AVC: Did your parents both being in theater encourage a well-rounded arts education?

KK: Yeah. I think my mum read Under Milk Wood to me when I was very young. And yes, I always went to see a lot of plays, and I read a lot of plays and stuff, and she always liked poetry, so there was always a lot of poetry in the house too. I guess they did that simply because that’s what they were interested in. There was a lot of that sort of thing around.


AVC: Did you pay a lot of attention to your mom and dad’s work when you were growing up?

KK: I went to see most of the things that they did. I remember my dad played Dracula once, and I got completely terrified and had to go out halfway through. But apart from that, I think I saw pretty much everything, unless it was incredibly adult, in which case I wasn’t allowed, obviously.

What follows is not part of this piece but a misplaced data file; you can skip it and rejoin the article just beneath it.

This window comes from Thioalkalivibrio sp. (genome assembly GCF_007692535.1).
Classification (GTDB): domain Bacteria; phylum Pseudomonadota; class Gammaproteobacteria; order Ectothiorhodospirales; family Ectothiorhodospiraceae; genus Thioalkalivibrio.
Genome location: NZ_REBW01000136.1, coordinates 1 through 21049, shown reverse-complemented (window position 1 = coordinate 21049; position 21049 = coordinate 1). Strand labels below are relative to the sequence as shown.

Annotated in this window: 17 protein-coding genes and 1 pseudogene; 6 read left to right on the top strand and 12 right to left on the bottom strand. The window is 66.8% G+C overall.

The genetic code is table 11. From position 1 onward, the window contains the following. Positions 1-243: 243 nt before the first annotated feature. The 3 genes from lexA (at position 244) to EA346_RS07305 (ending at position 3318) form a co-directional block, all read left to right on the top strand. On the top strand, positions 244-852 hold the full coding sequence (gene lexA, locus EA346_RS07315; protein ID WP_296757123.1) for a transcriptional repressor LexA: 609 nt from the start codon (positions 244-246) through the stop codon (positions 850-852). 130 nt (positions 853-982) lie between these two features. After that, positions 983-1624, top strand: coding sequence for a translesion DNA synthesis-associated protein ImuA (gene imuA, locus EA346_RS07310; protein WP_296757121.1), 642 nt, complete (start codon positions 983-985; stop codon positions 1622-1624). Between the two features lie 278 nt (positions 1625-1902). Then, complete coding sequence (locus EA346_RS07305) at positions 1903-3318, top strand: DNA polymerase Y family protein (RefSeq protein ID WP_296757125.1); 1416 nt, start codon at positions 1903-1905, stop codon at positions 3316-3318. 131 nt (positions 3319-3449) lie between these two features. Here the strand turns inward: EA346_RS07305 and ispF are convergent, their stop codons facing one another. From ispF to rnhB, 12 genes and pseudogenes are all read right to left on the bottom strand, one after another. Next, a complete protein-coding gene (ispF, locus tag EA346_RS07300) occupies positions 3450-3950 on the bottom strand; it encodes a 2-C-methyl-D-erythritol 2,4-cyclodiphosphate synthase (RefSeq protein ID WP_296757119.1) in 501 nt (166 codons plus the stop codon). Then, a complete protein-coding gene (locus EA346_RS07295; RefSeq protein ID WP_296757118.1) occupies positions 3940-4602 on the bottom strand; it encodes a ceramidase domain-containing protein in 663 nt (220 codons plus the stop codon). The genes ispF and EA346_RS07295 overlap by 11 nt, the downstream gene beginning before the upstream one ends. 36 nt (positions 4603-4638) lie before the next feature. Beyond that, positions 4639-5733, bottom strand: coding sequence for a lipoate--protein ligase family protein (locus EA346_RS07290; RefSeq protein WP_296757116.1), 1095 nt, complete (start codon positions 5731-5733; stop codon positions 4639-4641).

AVC: Was music a major part of your education? Did you enjoy getting the chance to sing in The Edge Of Love?

KK: No, not really, yeah. I mean, it was interesting. It was the first time I’d done it. I sang in a kind of school choir when I was like 6 or something, but it was the first time as an adult that I’ve had to sing live in front of people, which was completely terrifying. I think I needed a couple of shots of vodka to actually be able to do it. But it was quite exciting, I suppose.


AVC: You didn’t have any pop-star fantasies growing up? You never wanted to stand on a big stage and sing?

KK: No, no. God, never, no.

AVC: Not even like in front of your mirror with a hairbrush?

KK: No. I mean really no.

AVC: You’ve done a lot of historical dramas during your career, and The Edge Of Love is one as well. When you play a character from decades or centuries ago, do you try and research the era, or would you rather approach the role from a contemporary perspective?